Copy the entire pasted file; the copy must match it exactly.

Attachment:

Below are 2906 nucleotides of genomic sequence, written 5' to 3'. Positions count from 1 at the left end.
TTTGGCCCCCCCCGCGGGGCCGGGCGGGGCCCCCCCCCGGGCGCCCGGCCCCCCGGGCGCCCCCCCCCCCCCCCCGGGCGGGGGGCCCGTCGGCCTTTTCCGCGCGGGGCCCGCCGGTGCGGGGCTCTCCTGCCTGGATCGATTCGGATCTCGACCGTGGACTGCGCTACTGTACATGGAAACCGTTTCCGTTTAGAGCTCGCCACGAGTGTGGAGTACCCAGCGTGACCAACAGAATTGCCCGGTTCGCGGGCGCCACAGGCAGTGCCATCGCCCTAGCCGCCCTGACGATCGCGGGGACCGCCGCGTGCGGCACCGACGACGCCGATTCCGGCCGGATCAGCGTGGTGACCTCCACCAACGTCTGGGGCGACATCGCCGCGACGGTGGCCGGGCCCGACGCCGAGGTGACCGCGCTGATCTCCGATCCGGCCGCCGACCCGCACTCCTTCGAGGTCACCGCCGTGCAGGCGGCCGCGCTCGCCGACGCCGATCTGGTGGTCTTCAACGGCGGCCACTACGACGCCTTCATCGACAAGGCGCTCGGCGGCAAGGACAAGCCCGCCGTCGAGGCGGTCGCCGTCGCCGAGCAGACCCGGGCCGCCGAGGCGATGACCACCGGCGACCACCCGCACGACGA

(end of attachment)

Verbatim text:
Below are 2906 nucleotides of genomic sequence, written 5' to 3'. Positions count from 1 at the left end.
TTTGGCCCCCCCCGCGGGGCCGGGCGGGGCCCCCCCCCGGGCGCCCGGCCCCCCGGGCGCCCCCCCCCCCCCCCCGGGCGGGGGGCCCGTCGGCCTTTTCCGCGCGGGGCCCGCCGGTGCGGGGCTCTCCTGCCTGGATCGATTCGGATCTCGACCGTGGACTGCGCTACTGTACATGGAAACCGTTTCCGTTTAGAGCTCGCCACGAGTGTGGAGTACCCAGCGTGACCAACAGAATTGCCCGGTTCGCGGGCGCCACAGGCAGTGCCATCGCCCTAGCCGCCCTGACGATCGCGGGGACCGCCGCGTGCGGCACCGACGACGCCGATTCCGGCCGGATCAGCGTGGTGACCTCCACCAACGTCTGGGGCGACATCGCCGCGACGGTGGCCGGGCCCGACGCCGAGGTGACCGCGCTGATCTCCGATCCGGCCGCCGACCCGCACTCCTTCGAGGTCACCGCCGTGCAGGCGGCCGCGCTCGCCGACGCCGATCTGGTGGTCTTCAACGGCGGCCACTACGACGCCTTCATCGACAAGGCGCTCGGCGGCAAGGACAAGCCCGCCGTCGAGGCGGTCGCCGTCGCCGAGCAGACCCGGGCCGCCGAGGCGATGACCACCGGCGACCACCCGCACGACGA